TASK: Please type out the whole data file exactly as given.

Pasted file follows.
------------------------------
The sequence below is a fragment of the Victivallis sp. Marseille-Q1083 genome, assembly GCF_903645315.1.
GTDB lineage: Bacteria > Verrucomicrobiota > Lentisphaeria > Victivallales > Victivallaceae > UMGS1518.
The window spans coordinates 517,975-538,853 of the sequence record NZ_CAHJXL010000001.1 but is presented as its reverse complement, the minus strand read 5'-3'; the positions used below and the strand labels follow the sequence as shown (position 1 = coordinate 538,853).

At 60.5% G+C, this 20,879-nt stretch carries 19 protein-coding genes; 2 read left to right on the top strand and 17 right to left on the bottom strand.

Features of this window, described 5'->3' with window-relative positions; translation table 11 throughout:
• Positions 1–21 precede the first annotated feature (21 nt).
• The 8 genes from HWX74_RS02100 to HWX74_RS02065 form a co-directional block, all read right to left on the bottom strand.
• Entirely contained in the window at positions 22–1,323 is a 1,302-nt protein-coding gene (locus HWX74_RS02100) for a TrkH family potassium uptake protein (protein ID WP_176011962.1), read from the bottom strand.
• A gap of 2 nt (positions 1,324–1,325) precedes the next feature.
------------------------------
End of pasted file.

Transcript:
The sequence below is a fragment of the Victivallis sp. Marseille-Q1083 genome, assembly GCF_903645315.1.
GTDB lineage: Bacteria > Verrucomicrobiota > Lentisphaeria > Victivallales > Victivallaceae > UMGS1518.
The window spans coordinates 517,975-538,853 of the sequence record NZ_CAHJXL010000001.1 but is presented as its reverse complement, the minus strand read 5'-3'; the positions used below and the strand labels follow the sequence as shown (position 1 = coordinate 538,853).

At 60.5% G+C, this 20,879-nt stretch carries 19 protein-coding genes; 2 read left to right on the top strand and 17 right to left on the bottom strand.

Features of this window, described 5'->3' with window-relative positions; translation table 11 throughout:
• Positions 1–21 precede the first annotated feature (21 nt).
• The 8 genes from HWX74_RS02100 to HWX74_RS02065 form a co-directional block, all read right to left on the bottom strand.
• Entirely contained in the window at positions 22–1,323 is a 1,302-nt protein-coding gene (locus HWX74_RS02100) for a TrkH family potassium uptake protein (protein ID WP_176011962.1), read from the bottom strand.
• A gap of 2 nt (positions 1,324–1,325) precedes the next feature.